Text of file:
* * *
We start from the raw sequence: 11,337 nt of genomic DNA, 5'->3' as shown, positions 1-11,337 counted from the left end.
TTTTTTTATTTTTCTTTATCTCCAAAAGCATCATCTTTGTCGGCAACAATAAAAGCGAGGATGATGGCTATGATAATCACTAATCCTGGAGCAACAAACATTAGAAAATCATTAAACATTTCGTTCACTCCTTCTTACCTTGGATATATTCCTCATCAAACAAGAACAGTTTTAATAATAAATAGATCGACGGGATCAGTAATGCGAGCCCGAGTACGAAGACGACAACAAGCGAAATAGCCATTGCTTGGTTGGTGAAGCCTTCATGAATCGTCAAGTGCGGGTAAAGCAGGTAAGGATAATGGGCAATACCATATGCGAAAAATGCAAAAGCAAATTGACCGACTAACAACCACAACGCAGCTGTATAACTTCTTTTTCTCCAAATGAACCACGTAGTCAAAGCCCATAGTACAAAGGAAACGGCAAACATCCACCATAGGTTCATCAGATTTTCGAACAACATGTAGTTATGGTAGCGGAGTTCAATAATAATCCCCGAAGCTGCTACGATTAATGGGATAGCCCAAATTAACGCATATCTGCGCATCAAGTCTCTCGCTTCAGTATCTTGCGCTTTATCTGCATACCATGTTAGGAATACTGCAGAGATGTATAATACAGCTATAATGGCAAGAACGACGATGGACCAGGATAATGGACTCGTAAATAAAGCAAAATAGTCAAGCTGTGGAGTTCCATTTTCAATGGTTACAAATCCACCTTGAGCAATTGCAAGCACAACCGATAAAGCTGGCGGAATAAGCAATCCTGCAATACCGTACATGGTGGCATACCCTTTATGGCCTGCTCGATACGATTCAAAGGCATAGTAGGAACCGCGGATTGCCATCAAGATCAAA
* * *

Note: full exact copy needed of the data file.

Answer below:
We start from the raw sequence: 11,337 nt of genomic DNA, 5'->3' as shown, positions 1-11,337 counted from the left end.
TTTTTTTATTTTTCTTTATCTCCAAAAGCATCATCTTTGTCGGCAACAATAAAAGCGAGGATGATGGCTATGATAATCACTAATCCTGGAGCAACAAACATTAGAAAATCATTAAACATTTCGTTCACTCCTTCTTACCTTGGATATATTCCTCATCAAACAAGAACAGTTTTAATAATAAATAGATCGACGGGATCAGTAATGCGAGCCCGAGTACGAAGACGACAACAAGCGAAATAGCCATTGCTTGGTTGGTGAAGCCTTCATGAATCGTCAAGTGCGGGTAAAGCAGGTAAGGATAATGGGCAATACCATATGCGAAAAATGCAAAAGCAAATTGACCGACTAACAACCACAACGCAGCTGTATAACTTCTTTTTCTCCAAATGAACCACGTAGTCAAAGCCCATAGTACAAAGGAAACGGCAAACATCCACCATAGGTTCATCAGATTTTCGAACAACATGTAGTTATGGTAGCGGAGTTCAATAATAATCCCCGAAGCTGCTACGATTAATGGGATAGCCCAAATTAACGCATATCTGCGCATCAAGTCTCTCGCTTCAGTATCTTGCGCTTTATCTGCATACCATGTTAGGAATACTGCAGAGATGTATAATACAGCTATAATGGCAAGAACGACGATGGACCAGGATAATGGACTCGTAAATAAAGCAAAATAGTCAAGCTGTGGAGTTCCATTTTCAATGGTTACAAATCCACCTTGAGCAATTGCAAGCACAACCGATAAAGCTGGCGGAATAAGCAATCCTGCAATACCGTACATGGTGGCATACCCTTTATGGCCTGCTCGATACGATTCAAAGGCATAGTAGGAACCGCGGATTGCCATCAAGATCAAA